(The Center Square) – Republican U.S. Sen. Kelly Loeffler conceded her U.S. Senate special election runoff Thursday to Democratic challenger Raphael Warnock.
In a video statement, Loeffler said she called Warnock on Thursday to congratulate him and wish him well.
"I want to thank every Georgian and every single American who believed in me and our campaign," Loeffler said. "We accomplished so much in a short time. ... Unfortunately, we came up slightly short in the runoff election."
Warnock earned 50.91% of the vote, beating Loeffler by 81,260 votes in a race where nearly 4.5 million votes were cast. The Associated Press had called the race for Warnock at 2 a.m. EST Wednesday.
"Rest assured the fight to advance the American dream is far from over," Loeffler said. "The fight to protect conservative values is far from over, and the fight against socialism and the radical agenda of the left is very far from over. I fully intend to stay in this fight for freedom, for our values and for the future of this great country."
Loeffler, who was appointed to retired U.S. Sen. Johnny Isakson's vacant seat in December 2019, and Warnock emerged from a pack of 21 candidates in the general election, where Warnock won 32.9% of the vote compared with Loeffler's 25.91%.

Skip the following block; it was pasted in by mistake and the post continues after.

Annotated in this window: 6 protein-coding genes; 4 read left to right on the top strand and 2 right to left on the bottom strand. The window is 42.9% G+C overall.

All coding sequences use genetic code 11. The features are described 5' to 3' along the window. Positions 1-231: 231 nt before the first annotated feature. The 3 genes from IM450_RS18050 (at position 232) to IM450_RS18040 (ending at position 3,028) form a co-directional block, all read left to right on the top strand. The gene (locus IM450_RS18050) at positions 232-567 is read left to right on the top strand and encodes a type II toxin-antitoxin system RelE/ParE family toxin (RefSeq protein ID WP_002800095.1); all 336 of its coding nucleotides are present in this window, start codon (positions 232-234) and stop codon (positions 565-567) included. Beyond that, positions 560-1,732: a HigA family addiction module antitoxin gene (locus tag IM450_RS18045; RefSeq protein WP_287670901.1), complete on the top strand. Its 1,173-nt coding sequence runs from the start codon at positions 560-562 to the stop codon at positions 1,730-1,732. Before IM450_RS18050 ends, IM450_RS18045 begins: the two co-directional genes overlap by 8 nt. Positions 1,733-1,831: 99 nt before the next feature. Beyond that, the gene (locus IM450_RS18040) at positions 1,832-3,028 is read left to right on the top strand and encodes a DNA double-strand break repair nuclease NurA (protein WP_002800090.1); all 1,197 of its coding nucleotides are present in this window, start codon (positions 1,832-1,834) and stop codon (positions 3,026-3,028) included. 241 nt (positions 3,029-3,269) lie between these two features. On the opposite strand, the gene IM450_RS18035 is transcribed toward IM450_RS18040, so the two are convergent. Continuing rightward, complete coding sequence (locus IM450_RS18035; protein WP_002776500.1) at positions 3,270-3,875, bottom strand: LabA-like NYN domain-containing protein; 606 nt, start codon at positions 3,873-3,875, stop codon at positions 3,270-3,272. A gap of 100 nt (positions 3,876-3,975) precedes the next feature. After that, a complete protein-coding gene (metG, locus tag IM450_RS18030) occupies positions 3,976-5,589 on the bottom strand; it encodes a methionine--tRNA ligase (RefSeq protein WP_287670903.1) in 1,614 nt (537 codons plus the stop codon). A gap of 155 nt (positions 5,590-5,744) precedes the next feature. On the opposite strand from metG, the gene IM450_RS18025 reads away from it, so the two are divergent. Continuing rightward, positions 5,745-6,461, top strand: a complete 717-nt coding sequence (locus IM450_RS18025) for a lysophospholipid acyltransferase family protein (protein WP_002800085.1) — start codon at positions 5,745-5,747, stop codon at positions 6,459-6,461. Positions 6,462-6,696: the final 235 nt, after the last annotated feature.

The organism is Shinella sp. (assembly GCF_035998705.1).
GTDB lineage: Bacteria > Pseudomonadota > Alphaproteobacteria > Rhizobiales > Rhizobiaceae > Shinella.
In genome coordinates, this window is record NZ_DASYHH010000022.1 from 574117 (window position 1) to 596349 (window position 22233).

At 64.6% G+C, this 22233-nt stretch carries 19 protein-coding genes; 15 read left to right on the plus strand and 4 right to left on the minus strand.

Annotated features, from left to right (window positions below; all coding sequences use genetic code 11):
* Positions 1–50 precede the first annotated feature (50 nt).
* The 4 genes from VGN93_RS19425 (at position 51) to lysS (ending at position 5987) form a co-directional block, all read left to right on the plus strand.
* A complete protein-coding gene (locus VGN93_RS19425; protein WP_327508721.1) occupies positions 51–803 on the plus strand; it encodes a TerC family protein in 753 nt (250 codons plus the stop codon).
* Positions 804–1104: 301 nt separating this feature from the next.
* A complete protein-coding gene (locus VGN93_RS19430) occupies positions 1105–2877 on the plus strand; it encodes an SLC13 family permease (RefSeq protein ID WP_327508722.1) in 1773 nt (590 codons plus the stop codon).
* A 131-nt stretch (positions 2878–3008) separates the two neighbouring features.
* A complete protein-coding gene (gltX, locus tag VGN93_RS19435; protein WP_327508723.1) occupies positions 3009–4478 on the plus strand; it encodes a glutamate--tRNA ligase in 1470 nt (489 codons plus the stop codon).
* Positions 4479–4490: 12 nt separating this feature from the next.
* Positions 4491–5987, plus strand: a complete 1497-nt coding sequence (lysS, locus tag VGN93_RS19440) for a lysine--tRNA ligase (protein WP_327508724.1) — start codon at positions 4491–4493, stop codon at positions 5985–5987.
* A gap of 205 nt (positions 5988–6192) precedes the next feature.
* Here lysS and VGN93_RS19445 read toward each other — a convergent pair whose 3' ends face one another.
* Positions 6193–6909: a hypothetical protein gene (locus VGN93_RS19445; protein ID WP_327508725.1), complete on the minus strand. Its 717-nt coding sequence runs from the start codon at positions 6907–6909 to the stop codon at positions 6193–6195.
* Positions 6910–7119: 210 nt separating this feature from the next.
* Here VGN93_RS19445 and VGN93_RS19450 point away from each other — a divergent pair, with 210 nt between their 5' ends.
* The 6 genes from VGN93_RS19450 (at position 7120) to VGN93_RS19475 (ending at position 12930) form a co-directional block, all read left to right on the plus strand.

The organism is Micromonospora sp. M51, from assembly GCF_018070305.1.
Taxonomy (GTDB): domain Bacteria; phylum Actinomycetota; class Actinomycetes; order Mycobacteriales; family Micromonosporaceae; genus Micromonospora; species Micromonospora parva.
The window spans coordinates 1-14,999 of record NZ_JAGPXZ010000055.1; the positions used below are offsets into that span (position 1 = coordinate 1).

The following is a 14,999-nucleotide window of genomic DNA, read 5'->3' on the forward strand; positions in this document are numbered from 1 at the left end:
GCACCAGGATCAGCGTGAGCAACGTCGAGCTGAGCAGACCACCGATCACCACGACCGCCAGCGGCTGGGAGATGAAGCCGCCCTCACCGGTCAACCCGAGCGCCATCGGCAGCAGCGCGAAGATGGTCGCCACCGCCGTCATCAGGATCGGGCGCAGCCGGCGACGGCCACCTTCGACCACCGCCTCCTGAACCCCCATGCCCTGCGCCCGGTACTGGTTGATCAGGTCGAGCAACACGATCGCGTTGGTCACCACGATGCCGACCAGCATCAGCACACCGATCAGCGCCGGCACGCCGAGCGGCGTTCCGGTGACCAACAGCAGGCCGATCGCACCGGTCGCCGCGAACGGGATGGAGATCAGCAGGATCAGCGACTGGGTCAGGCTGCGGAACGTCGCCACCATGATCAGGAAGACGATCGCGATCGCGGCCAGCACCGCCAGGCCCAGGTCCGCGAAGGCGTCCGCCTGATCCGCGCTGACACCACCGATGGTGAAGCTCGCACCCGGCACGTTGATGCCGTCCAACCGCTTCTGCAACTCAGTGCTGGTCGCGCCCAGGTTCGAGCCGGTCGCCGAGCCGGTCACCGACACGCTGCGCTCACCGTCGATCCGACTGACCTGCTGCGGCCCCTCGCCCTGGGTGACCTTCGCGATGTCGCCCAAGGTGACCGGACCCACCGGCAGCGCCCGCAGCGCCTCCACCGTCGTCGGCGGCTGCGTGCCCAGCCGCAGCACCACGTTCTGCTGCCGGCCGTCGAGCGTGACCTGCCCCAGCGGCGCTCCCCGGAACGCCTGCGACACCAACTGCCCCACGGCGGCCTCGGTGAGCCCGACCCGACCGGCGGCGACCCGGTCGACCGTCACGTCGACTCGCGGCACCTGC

Warnock is a senior pastor of the Atlanta church where Martin Luther King Jr. preached. He will be the first Black U.S. senator from Georgia.
Georgia's second U.S. Senate runoff election between Republican David Perdue, whose U.S. Senate term expired Sunday, and Democrat Jon Ossoff was called for Ossoff by the AP at 4:16 p.m. EST Wednesday.
Perdue, however, has not conceded the race.
Ossoff holds a 43,246-vote lead over Perdue, 50.49% to 49.51%, in a race that also had nearly 4.5 million votes cast.
"I humbly thank the people of Georgia, who have entrusted me with the representation of our great state in the U.S. Senate," Ossoff tweeted Thursday night. "My team is working diligently on the transition so we can begin to deliver results immediately upon taking office."
The Perdue campaign said early Wednesday morning it will "exhaust every legal recourse to ensure all legally cast ballots are properly counted."
"This is an exceptionally close election that will require time and transparency to be certain the results are fair and accurate and the voices of Georgians are heard," Perdue's campaign said.
If Ossoff's lead holds, Democrats will gain control of the U.S. Senate with a 50-50 split in the chamber and Democrat and Vice President-elect Kamala Harris holding the tiebreaker vote. Two independent senators caucus with the Democrats.
Democrats already hold the majority in the U.S. House.